It didn't take Lynn Pike long to make an impact at Capital One Financial Corp.
Six months after becoming the president of Capital One's bank, Pike said she would like to see the company make another acquisition to start bridging "the white space" between far-flung operations along the Gulf Coast and Northeast. "Honestly, I would say the footprint seems weird" and hard to manage, she said at the time.
Her vision was realized when the $171.9 billion-asset McLean, Va., company swooped in to buy Maryland's Chevy Chase Bank last December. The move placed Capital One among the nation's 10-biggest banks by deposits and increased the size of its branch network to more than 730 locations.
Pike calls the move an opportunistic one. She says she and CEO Richard Fairbank "were equally intrigued by the value of adding Chevy Chase. For me, it was a compelling opportunity to get a leading bank in a resilient market with excellent talent."
Pike's reward? Oversight of Chevy Chase's integration while also making sure that the company's complex assimilations of Hibernia Bank and North Fork Bank progress smoothly. The process included a massive systems integration and launching a new corporate brand and marketing campaign.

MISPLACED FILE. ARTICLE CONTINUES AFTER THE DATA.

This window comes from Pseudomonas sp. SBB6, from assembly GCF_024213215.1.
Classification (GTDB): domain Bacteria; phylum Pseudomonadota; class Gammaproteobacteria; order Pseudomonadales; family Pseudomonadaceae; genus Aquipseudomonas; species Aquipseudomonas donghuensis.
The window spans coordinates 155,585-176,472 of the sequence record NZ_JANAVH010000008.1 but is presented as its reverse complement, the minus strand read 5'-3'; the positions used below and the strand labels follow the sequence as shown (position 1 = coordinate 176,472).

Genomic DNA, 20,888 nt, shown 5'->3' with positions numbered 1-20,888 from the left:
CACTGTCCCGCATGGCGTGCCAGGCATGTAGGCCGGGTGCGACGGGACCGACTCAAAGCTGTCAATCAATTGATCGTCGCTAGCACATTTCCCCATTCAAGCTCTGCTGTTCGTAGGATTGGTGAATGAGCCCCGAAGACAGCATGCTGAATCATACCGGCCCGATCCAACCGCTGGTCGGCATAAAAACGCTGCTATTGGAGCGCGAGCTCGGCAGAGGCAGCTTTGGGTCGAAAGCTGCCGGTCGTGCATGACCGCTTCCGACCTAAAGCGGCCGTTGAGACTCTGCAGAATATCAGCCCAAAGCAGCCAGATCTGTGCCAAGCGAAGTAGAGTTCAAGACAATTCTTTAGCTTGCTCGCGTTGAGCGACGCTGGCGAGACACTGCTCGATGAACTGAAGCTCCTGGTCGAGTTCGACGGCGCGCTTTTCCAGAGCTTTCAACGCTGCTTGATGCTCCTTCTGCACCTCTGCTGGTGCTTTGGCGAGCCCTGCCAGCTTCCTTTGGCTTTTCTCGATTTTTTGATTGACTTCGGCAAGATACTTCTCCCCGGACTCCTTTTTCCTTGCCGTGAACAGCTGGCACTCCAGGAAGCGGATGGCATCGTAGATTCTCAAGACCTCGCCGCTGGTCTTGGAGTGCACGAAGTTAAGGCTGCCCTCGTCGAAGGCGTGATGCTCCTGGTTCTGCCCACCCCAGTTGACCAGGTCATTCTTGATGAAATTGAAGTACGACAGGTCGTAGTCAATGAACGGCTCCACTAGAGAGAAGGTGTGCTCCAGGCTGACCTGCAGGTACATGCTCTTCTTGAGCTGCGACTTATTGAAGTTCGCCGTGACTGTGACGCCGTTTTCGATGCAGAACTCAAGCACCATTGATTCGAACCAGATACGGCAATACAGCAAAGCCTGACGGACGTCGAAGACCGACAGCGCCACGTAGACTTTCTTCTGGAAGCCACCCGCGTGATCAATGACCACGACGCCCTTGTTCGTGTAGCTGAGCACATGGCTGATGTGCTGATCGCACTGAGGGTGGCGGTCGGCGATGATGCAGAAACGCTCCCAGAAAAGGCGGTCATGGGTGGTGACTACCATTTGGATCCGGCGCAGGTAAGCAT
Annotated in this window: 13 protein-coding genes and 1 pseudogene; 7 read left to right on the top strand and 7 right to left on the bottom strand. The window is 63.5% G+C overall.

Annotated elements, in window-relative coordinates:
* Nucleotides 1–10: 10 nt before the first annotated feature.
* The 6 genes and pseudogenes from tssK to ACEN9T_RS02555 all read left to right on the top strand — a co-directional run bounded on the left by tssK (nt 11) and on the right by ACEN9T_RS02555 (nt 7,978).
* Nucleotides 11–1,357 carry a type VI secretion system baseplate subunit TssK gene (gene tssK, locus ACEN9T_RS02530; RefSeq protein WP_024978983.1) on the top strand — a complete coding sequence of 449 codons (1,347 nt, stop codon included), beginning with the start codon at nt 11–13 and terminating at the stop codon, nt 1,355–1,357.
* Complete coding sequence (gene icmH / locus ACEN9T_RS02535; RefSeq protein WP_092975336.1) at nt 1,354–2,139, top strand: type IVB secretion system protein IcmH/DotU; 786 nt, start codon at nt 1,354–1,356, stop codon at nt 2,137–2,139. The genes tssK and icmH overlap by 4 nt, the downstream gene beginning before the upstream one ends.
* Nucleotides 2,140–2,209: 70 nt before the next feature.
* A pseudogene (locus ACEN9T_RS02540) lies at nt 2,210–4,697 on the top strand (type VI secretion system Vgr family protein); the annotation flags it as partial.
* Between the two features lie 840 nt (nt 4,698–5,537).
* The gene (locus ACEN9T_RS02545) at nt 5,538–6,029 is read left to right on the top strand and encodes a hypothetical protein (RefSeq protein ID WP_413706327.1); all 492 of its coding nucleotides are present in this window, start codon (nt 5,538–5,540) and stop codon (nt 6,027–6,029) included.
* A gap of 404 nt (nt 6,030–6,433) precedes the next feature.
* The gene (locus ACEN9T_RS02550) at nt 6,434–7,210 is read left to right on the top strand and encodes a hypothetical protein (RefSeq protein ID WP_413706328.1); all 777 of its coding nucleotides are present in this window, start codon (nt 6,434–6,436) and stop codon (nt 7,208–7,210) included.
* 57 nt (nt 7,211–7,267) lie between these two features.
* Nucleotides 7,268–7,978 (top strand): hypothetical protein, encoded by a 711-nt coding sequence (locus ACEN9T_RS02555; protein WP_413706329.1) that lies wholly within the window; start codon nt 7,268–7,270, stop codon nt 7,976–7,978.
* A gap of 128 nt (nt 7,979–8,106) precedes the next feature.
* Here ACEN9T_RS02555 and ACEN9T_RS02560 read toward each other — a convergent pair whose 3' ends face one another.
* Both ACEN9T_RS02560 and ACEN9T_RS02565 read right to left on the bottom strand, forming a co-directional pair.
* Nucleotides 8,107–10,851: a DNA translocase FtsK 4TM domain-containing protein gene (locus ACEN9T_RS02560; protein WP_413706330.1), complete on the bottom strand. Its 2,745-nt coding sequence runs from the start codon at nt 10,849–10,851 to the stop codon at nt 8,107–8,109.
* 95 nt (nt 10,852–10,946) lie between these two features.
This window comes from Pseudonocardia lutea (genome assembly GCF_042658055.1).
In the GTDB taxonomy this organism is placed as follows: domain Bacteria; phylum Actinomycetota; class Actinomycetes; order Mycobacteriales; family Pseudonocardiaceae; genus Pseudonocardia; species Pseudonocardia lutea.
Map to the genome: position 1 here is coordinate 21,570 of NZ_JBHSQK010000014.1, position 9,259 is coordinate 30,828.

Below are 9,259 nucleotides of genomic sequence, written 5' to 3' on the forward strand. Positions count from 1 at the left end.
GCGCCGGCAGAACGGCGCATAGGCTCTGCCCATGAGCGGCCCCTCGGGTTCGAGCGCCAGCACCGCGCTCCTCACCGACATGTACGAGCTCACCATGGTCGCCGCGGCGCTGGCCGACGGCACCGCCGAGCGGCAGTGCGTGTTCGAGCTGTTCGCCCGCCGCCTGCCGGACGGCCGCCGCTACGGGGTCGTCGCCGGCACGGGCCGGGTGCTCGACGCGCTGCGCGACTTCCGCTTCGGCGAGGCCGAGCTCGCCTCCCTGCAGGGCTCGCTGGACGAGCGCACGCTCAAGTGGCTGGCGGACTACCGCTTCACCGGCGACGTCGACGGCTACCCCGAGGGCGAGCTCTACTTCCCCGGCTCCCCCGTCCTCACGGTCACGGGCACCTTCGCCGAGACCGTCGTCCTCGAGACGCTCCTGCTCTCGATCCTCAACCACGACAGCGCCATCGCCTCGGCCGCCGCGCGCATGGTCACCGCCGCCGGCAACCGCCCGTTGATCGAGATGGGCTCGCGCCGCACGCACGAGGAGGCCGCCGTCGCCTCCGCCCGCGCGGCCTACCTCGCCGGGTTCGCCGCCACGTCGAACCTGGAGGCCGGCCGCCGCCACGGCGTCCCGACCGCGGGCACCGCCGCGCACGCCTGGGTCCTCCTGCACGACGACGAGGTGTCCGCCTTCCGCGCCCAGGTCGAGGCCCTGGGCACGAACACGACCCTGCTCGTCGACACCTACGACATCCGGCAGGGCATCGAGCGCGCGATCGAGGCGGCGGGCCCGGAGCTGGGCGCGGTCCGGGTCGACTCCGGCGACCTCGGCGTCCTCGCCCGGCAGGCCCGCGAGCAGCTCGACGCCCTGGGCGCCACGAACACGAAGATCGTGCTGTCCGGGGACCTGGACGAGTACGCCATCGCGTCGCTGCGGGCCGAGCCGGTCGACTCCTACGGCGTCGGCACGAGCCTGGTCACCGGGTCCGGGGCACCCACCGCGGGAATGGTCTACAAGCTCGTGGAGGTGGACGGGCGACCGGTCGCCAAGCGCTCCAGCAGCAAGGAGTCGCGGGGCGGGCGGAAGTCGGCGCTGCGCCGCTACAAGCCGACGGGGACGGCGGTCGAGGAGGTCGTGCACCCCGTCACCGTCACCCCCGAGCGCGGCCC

Pike is also responsible for retooling the management structure at Capital One Bank, creating a system where executives simultaneously manage markets and business lines. The dual-role system closely resembles that of Bank of America, where Pike was president of business banking before joining Capital One in April 2007.
Banking had been a lifelong pursuit for Pike since she saw her grandparents get a loan. "It was a rare opportunity to witness your family getting the means they needed to make their dreams come true," she says. "Banking is a profession that allows you to have a positive impact and help change people's lives for the better."
That may explain Pike's positive attitude even as the struggling U.S. economy and related credit defaults have not been friendly to her efforts. Capital One's local banking segment has posted three straight quarters in the red, though it was a narrow loss in the second quarter. Still, nonperforming assets made up 2.35 percent of total loans at midyear, compared to 0.81 percent a year earlier.
Pike says the environment hasn't changed her overall view of "good banking" or diminished her long-term view of the industry. "We have been prudent in our decision making," she says.